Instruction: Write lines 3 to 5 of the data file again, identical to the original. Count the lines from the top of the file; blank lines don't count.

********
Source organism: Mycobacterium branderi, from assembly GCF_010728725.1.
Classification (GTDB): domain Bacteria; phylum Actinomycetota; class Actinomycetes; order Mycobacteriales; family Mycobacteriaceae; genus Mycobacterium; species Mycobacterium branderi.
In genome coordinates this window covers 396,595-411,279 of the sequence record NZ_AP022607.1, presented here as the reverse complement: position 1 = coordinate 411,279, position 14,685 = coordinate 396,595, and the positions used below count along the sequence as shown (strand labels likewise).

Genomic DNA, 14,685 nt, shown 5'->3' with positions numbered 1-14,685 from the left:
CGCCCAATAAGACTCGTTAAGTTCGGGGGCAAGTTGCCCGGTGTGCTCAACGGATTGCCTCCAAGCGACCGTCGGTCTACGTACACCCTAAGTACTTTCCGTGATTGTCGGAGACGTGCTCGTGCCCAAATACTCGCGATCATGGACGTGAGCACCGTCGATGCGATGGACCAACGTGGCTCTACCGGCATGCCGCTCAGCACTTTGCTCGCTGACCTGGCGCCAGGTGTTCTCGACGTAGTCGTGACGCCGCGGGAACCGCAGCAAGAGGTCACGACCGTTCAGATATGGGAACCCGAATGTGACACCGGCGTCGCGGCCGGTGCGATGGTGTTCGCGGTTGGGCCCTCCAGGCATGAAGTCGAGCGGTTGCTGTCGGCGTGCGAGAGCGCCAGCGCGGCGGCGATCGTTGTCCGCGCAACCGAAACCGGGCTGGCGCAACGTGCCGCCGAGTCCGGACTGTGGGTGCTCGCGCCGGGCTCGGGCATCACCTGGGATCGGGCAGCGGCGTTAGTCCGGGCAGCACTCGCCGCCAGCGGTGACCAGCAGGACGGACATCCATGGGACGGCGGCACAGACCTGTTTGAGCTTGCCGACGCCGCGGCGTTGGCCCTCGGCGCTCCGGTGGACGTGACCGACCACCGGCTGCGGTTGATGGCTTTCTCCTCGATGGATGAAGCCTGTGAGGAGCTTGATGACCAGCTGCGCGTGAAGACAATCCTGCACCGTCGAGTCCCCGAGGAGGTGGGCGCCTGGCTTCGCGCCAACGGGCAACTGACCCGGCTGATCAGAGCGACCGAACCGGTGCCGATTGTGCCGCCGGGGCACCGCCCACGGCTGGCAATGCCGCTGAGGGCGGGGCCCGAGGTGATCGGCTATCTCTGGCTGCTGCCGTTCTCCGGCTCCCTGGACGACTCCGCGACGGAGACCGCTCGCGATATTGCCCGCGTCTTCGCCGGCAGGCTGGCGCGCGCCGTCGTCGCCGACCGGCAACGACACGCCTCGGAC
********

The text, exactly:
In genome coordinates this window covers 396,595-411,279 of the sequence record NZ_AP022607.1, presented here as the reverse complement: position 1 = coordinate 411,279, position 14,685 = coordinate 396,595, and the positions used below count along the sequence as shown (strand labels likewise).

Genomic DNA, 14,685 nt, shown 5'->3' with positions numbered 1-14,685 from the left:
CGCCCAATAAGACTCGTTAAGTTCGGGGGCAAGTTGCCCGGTGTGCTCAACGGATTGCCTCCAAGCGACCGTCGGTCTACGTACACCCTAAGTACTTTCCGTGATTGTCGGAGACGTGCTCGTGCCCAAATACTCGCGATCATGGACGTGAGCACCGTCGATGCGATGGACCAACGTGGCTCTACCGGCATGCCGCTCAGCACTTTGCTCGCTGACCTGGCGCCAGGTGTTCTCGACGTAGTCGTGACGCCGCGGGAACCGCAGCAAGAGGTCACGACCGTTCAGATATGGGAACCCGAATGTGACACCGGCGTCGCGGCCGGTGCGATGGTGTTCGCGGTTGGGCCCTCCAGGCATGAAGTCGAGCGGTTGCTGTCGGCGTGCGAGAGCGCCAGCGCGGCGGCGATCGTTGTCCGCGCAACCGAAACCGGGCTGGCGCAACGTGCCGCCGAGTCCGGACTGTGGGTGCTCGCGCCGGGCTCGGGCATCACCTGGGATCGGGCAGCGGCGTTAGTCCGGGCAGCACTCGCCGCCAGCGGTGACCAGCAGGACGGACATCCATGGGACGGCGGCACAGACCTGTTTGAGCTTGCCGACGCCGCGGCGTTGGCCCTCGGCGCTCCGGTGGACGTGACCGACCACCGGCTGCGGTTGATGGCTTTCTCCTCGATGGATGAAGCCTGTGAGGAGCTTGATGACCAGCTGCGCGTGAAGACAATCCTGCACCGTCGAGTCCCCGAGGAGGTGGGCGCCTGGCTTCGCGCCAACGGGCAACTGACCCGGCTGATCAGAGCGACCGAACCGGTGCCGATTGTGCCGCCGGGGCACCGCCCACGGCTGGCAATGCCGCTGAGGGCGGGGCCCGAGGTGATCGGCTATCTCTGGCTGCTGCCGTTCTCCGGCTCCCTGGACGACTCCGCGACGGAGACCGCTCGCGATATTGCCCGCGTCTTCGCCGGCAGGCTGGCGCGCGCCGTCGTCGCCGACCGGCAACGACACGCCTCGGAC